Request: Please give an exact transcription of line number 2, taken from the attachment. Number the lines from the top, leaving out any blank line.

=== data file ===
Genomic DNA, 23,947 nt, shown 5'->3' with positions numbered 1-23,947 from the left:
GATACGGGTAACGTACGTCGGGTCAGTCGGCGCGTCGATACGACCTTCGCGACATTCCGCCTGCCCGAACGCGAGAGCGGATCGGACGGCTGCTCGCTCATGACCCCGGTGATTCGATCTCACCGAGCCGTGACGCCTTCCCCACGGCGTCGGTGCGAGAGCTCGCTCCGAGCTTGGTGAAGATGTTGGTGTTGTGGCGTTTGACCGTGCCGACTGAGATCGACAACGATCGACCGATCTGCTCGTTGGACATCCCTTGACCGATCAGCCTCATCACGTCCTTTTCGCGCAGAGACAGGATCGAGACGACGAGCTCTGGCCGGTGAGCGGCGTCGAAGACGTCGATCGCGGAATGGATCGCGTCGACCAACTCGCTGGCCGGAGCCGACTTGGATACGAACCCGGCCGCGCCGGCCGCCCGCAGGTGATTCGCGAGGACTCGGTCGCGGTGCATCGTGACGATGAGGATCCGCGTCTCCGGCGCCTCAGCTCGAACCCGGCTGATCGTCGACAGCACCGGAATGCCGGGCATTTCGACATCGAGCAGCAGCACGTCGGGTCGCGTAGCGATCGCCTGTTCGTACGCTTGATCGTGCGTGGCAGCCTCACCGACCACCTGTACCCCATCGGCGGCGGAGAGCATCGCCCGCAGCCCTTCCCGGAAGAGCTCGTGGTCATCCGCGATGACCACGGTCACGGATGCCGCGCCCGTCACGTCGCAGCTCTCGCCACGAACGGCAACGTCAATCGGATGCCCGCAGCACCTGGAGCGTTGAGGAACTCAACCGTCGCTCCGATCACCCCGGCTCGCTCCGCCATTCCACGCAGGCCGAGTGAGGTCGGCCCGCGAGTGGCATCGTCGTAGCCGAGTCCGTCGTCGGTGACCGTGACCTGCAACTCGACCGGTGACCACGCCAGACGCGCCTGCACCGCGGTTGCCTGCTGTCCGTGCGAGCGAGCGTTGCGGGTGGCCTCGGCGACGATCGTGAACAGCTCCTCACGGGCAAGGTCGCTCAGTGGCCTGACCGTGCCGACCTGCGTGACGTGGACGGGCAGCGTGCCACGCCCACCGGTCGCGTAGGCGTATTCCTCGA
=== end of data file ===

GATACGGGTAACGTACGTCGGGTCAGTCGGCGCGTCGATACGACCTTCGCGACATTCCGCCTGCCCGAACGCGAGAGCGGATCGGACGGCTGCTCGCTCATGACCCCGGTGATTCGATCTCACCGAGCCGTGACGCCTTCCCCACGGCGTCGGTGCGAGAGCTCGCTCCGAGCTTGGTGAAGATGTTGGTGTTGTGGCGTTTGACCGTGCCGACTGAGATCGACAACGATCGACCGATCTGCTCGTTGGACATCCCTTGACCGATCAGCCTCATCACGTCCTTTTCGCGCAGAGACAGGATCGAGACGACGAGCTCTGGCCGGTGAGCGGCGTCGAAGACGTCGATCGCGGAATGGATCGCGTCGACCAACTCGCTGGCCGGAGCCGACTTGGATACGAACCCGGCCGCGCCGGCCGCCCGCAGGTGATTCGCGAGGACTCGGTCGCGGTGCATCGTGACGATGAGGATCCGCGTCTCCGGCGCCTCAGCTCGAACCCGGCTGATCGTCGACAGCACCGGAATGCCGGGCATTTCGACATCGAGCAGCAGCACGTCGGGTCGCGTAGCGATCGCCTGTTCGTACGCTTGATCGTGCGTGGCAGCCTCACCGACCACCTGTACCCCATCGGCGGCGGAGAGCATCGCCCGCAGCCCTTCCCGGAAGAGCTCGTGGTCATCCGCGATGACCACGGTCACGGATGCCGCGCCCGTCACGTCGCAGCTCTCGCCACGAACGGCAACGTCAATCGGATGCCCGCAGCACCTGGAGCGTTGAGGAACTCAACCGTCGCTCCGATCACCCCGGCTCGCTCCGCCATTCCACGCAGGCCGAGTGAGGTCGGCCCGCGAGTGGCATCGTCGTAGCCGAGTCCGTCGTCGGTGACCGTGACCTGCAACTCGACCGGTGACCACGCCAGACGCGCCTGCACCGCGGTTGCCTGCTGTCCGTGCGAGCGAGCGTTGCGGGTGGCCTCGGCGACGATCGTGAACAGCTCCTCACGGGCAAGGTCGCTCAGTGGCCTGACCGTGCCGACCTGCGTGACGTGGACGGGCAGCGTGCCACGCCCACCGGTCGCGTAGGCGTATTCCTCGA